Church Down the Street

 Volunteer shoppers cruise the food aisles selecting items for families. 

Volunteer shoppers cruise the food aisles selecting items for families. 

I’ve driven by Our Lady of Assumption Catholic Church hundreds of times over the past decade. Just a few blocks from my house, I’d always admired the beautiful statue out front that showcased flowers and colorful fabrics at different times throughout the year. On Wednesday, July 24 I decided to learn a bit more about the church’s role in fighting hunger in our community.

I scheduled a visit with Marylee and entered the large St. Vincent de Paul Food Locker toward the back of the church grounds just before 9 a.m. The massive tented structure, which formerly housed storage for church festivals and fundraisers, buzzed with energy of volunteers getting ready to welcome their guests. In the back, Marylee’s husband Jerry offloaded 500 pounds of food, including boxes of Clif bars and crates of frozen meat from local grocery stores. Volunteers pick up from six local grocers nine times per week and today’s donations left Jerry smiling as he knew how much the clients would appreciate these items.

 A volunteer offloads produce items he picked up at SFBFS. 

A volunteer offloads produce items he picked up at SFBFS. 

Marylee showed me two newer refrigerators and freezers, made possible by a generous donor and a dedicated volunteer and raved about their ability to now store perishable items. Inside the main part of the food locker, volunteers filled bags, stocked shelves, carried produce and greeted guests. Each person received a welcoming smile from the volunteer crew (no paid staff), completed a short form with the number in their household and then waited for a volunteer to shop for them. Picture a miniature market: volunteers, complete with grocery carts and shopping lists, proceed up and down each aisle shopping for hungry families. Marylee shared that many of the volunteers are in their 70s and 80s and some volunteer beyond the food locker by visiting parishioners' homes. The church makes sure volunteer opportunities exist for all levels and ability and offer seated tasks such as bagging fruit and distributing bread to anyone with a mobility issue. Marylee wished for more volunteers (of any age) could help out during their twice per week distribution or assist with pickups from stores or SFBFS.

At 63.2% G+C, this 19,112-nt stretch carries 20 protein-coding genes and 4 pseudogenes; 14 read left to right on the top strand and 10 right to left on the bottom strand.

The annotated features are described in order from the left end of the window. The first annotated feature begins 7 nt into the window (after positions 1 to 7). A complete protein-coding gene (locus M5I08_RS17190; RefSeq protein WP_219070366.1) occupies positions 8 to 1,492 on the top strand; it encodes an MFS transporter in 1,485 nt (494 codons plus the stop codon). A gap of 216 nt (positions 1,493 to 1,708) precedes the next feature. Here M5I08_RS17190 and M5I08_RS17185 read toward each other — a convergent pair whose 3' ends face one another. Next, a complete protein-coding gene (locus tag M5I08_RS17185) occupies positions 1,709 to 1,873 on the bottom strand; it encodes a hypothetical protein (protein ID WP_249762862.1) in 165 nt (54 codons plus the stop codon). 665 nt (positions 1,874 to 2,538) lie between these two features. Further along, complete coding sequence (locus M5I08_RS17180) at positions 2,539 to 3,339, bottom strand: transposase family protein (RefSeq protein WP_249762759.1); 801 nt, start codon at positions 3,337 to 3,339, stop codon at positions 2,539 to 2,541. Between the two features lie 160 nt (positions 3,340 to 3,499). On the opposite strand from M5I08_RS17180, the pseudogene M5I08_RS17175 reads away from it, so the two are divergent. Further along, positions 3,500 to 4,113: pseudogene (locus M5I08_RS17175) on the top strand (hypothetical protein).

Several hundred people received food on this day thanks to the generosity of donors (parishioner often buy and donated cases of the most requested items), local volunteers and partners such as Sacramento Food Bank & Family Services. Marylee smiled when she shared how far the food locker has come over the last five decades, fondly recalling stories of how volunteers used to distribute food out of the bride’s dressing room. 

 Volunteers greet clients, gather basic information and start shopping. 

Volunteers greet clients, gather basic information and start shopping. 

In the coming years, the food closet hopes to expand to a larger area with more cold storage. The church plans to renovate some of the existing facilities (including an old convent) to make way for a larger gym for the school and food pantry for the community – made possible by a capital campaign.

I encourage anyone living in the Arden or Carmichael area to visit Our Lady of Assumption Catholic Church on Walnut and Cottage to learn more about their incredible work in the community. And please consider helping out as a volunteer.  

Submitted by:
Kelly Siefkin, VP of Communications & Marketing
Sacramento Food Bank & Family Services